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Why does Sin represent Y on unit circle

  1. Feb 9, 2014 #1
    As the title inquires, I am curious as to how or why the Sin function represents y coordinate on the unit circle.
     
  2. jcsd
  3. Feb 9, 2014 #2

    mfb

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    This can be used as a definition of the sine, and it was indeed the historical way to introduce the function.
    How can it be surprising if it is the definition?
     
  4. Feb 9, 2014 #3
    I guess what I am asking is why is sin defined as the y coordinate?
     
  5. Feb 9, 2014 #4

    phinds

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    Do you understand what a "sin" function is? Can you DRAW a unit circle and see what you would get if you took the sin of some arbitrary radius line?
     
  6. Feb 9, 2014 #5

    mfb

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    The y coordinate is interesting in some mathematical calculations, so this function got its own name ("sine"). Other parameters got other names (like cosine, tangent, ...).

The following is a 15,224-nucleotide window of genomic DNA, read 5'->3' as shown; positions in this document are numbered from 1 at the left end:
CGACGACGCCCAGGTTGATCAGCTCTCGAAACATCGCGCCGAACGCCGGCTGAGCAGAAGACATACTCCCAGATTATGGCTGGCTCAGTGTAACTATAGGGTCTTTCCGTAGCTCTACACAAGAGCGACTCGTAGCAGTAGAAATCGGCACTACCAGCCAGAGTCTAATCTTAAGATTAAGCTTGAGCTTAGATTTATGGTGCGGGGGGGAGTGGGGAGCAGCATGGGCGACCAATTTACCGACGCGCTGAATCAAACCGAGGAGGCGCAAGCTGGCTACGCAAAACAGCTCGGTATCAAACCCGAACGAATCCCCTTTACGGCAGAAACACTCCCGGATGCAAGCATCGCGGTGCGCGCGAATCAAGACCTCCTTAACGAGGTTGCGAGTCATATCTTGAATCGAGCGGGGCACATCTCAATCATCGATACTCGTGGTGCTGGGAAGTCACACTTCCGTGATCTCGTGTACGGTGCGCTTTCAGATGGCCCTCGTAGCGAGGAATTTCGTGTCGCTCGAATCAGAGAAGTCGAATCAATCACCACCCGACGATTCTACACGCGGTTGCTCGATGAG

7. Feb 9, 2014 #6
    I don't think you realize what I am asking. Hopefully this will clarify my question even further.

    As you imply in your statement Sin(0) is 0 because if you look at the coordinate (0,1) and "take the sin" you get 0 which is the y coordinate.

    My question is WHY does "taking the sin" of this coordinate mean to automatically pick the y coordinate. Why is this? I hope my question is crystal clear. I know how to draw the unit circle. Thanks.
     
  8. Feb 9, 2014 #7

    SteamKing

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    The sine of the acute angle of a right triangle by definition is the ratio of the length of the side opposite the acute angle divided by the length of the hypotenuse. If you draw a right triangle inscribed in a unit circle, as has been suggested, and identify the pertinent parts of the triangle, you will see the relation.

    By convention, the angular measure of angles inscribed in triangles assume that the positive x-axis is zero degrees and the positive y-axis is 90 degrees (or the equivalent radian measure).
     
  9. Feb 9, 2014 #8
    Consider the triangle formed by the origin, a point on the unit circle in the first quadrant at an angle A, and the projection of this point on the x-axis. This is a right-angled triangle, with hypothenuse 1. since sin A = (opposite side of A)/(hypothenuse), the opposite side is sin A. This is also the y-coordinate of the point on the unit circle.

    Reflection around the x- and y-axis will prove this for the other quadrants as well.
     
  10. Feb 9, 2014 #9

    Thanks
     
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